Justice Department Continues to Act in Non-Race-Neutral Fashion
Yet more proof that the DOJ doesn't want whites and Asians, when they are the discriminated-against minority, to be protected under Section 5 of the Voting Rights Act.
July 13, 2010 - 4:12 pm
On July 13, the Department of Justice blew an opportunity to put to rest the issue of whether they are willing to enforce the Voting Rights Act in a race-neutral fashion by objecting to a request by a proven discriminator to further discriminate. I wrote about this pending request at PJ Media. At the time I noted:
Bottom line, if this Justice Department was truly interested in enforcing the law in a race-neutral fashion, they could stop Brown’s discriminatory scheme for the cost of a postage stamp. A simple objection letter would prevent him from implementing a practice Judge Lee already has found to violate the law. Any other choice by Holder this week, other than an objection letter, will broadcast DOJ’s disdain toward equal enforcement of the voting laws.
The reason they did not resolve this with a postage stamp, and send an objection letter, is because they do not want whites and Asians, when they are the discriminated-against minority, to be protected under Section 5 of the Voting Rights Act.
Sadly, the Department did not object to the submission and therefore refused to protect the white minority in Noxubee County in the least costly, most powerful way possible — a simple letter objecting to the proposal. Why? Because it is high heresy to include discriminated-against whites within the protections of Section 5 of the Voting Rights Act. This attitude is common knowledge within the voting section.
On July 12, it silently sent a “no determination” letter, effectively a cop-out against using Section 5 to protect the white minority in Noxubee County. I am told by a news outlet that the supposedly transparent administration played hide the ball for almost 24 hours, not providing the letter to the public.
There’s more. On July 13, it filed a motion to extend for a few years a remedy in the civil court case the Bush administration brought in 2005 and won in 2007. The order seeks to extend the remedy until after the next presidential election. This means the Department will never have to roll up their sleeves and monitor what Ike Brown, their political friend, is doing in Noxubee.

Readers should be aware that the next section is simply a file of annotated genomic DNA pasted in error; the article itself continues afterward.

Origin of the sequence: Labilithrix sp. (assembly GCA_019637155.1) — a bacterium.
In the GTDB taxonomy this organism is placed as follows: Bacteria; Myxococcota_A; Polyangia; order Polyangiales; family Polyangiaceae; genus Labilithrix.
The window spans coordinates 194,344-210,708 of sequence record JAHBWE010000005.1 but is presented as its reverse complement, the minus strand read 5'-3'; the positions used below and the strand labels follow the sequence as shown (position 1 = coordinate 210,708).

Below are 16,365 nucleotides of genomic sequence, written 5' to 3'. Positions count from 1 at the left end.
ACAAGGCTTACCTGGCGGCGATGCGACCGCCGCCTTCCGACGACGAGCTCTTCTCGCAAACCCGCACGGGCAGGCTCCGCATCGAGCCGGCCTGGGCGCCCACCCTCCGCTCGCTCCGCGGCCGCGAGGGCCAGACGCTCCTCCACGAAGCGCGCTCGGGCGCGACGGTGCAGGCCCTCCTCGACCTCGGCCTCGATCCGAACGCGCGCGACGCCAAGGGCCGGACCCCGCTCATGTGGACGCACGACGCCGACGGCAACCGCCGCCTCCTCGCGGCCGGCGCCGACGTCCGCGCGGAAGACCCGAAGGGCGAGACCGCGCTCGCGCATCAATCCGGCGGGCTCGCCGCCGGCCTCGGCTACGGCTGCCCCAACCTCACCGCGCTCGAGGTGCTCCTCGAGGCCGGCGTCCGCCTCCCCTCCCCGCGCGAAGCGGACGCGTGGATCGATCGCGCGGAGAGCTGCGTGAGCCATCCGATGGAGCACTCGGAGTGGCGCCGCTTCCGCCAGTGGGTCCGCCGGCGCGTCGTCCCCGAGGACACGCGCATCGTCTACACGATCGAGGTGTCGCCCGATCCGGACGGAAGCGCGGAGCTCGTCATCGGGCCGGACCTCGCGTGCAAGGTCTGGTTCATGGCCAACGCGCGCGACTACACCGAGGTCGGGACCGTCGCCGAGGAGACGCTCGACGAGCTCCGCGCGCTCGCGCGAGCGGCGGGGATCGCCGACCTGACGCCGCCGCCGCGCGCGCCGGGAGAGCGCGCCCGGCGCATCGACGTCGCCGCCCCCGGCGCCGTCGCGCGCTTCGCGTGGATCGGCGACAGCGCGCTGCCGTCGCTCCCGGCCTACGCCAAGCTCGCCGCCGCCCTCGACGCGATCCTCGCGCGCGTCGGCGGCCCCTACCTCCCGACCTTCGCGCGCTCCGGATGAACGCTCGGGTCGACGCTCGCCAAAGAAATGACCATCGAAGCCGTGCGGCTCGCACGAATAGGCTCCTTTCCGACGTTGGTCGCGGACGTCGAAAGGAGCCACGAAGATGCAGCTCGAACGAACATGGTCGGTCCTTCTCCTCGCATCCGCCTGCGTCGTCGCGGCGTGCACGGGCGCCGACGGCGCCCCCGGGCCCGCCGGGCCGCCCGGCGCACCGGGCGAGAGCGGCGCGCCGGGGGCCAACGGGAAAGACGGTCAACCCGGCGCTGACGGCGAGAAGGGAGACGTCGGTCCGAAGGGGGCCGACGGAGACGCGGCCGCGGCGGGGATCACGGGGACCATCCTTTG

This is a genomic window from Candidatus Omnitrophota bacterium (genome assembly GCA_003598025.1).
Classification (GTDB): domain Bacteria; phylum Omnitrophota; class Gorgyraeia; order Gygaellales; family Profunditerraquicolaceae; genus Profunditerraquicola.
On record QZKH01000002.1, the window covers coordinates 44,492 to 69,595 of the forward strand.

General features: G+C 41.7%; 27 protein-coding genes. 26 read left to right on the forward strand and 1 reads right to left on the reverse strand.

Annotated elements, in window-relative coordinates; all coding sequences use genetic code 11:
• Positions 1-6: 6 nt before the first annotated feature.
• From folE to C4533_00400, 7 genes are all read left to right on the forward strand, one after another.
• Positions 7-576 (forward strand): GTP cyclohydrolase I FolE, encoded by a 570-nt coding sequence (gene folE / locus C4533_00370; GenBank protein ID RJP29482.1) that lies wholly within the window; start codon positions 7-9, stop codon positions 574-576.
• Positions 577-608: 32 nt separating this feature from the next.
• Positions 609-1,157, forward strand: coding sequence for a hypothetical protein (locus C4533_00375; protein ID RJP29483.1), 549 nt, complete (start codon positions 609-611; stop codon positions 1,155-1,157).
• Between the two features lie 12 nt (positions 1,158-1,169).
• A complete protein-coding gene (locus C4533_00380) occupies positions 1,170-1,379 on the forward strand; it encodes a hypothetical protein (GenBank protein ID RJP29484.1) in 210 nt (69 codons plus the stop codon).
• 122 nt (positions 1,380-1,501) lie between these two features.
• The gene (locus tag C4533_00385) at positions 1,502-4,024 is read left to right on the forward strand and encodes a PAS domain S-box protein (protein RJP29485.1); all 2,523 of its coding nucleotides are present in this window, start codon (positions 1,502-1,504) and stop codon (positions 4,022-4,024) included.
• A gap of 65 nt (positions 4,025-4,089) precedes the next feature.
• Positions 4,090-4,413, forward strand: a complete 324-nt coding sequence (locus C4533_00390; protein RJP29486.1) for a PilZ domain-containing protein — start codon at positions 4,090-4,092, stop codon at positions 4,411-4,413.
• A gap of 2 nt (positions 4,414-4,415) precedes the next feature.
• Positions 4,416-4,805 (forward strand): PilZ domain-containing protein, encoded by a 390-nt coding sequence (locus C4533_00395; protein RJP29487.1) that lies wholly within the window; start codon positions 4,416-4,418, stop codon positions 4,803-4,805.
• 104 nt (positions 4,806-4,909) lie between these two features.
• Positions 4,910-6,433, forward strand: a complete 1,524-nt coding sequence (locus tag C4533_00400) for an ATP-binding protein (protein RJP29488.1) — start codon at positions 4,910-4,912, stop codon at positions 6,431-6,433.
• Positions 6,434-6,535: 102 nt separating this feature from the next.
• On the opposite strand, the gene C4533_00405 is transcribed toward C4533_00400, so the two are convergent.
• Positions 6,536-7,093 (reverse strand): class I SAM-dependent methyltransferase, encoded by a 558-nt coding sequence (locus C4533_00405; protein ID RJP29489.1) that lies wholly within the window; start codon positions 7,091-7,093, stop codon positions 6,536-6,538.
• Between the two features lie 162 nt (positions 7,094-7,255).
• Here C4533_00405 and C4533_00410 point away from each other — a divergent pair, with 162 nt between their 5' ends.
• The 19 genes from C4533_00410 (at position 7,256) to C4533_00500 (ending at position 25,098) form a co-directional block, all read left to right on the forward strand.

Amazingly, the Department is also seeking an order from the federal court to prevent Ike Brown, the discriminator, from making any more inconvenient submissions to the Obama Justice Department which might reveal the hostility toward equal enforcement of the law. Simply put, they are asking the court to prohibit Brown from sending any more submissions under Section 5. Not only would this go beyond the powers of the court to order, it is a naked play to avoid facing the issue of unequal enforcement for the remainder of the first, and maybe last, term of the Obama administration. If Brown can’t file submissions to the DOJ, the DOJ won’t have to take the side of the white victims. This is unnecessary and shamefully transparent.
Don’t forget, this court effort is the relic of a Bush administration case. It’s one thing to file a motion in a successful case the previous administration brought and won; it’s quite another to bring cases of the same sort in the future. There is next to no chance this Justice Department will bring these voting cases, even though they exist.
This unnecessary request to prevent Ike Brown from making any further submissions will allow the Department to conveniently avoid any public litmus test of their attitude about who is protected by Section 5 of the Voting Rights Act. If Brown can’t make any more submissions to the DOJ, then the DOJ won’t have to confront the issue of whether his victims are protected under Section 5. This is one of the most novel forms of “prior restraint” I’ve ever seen.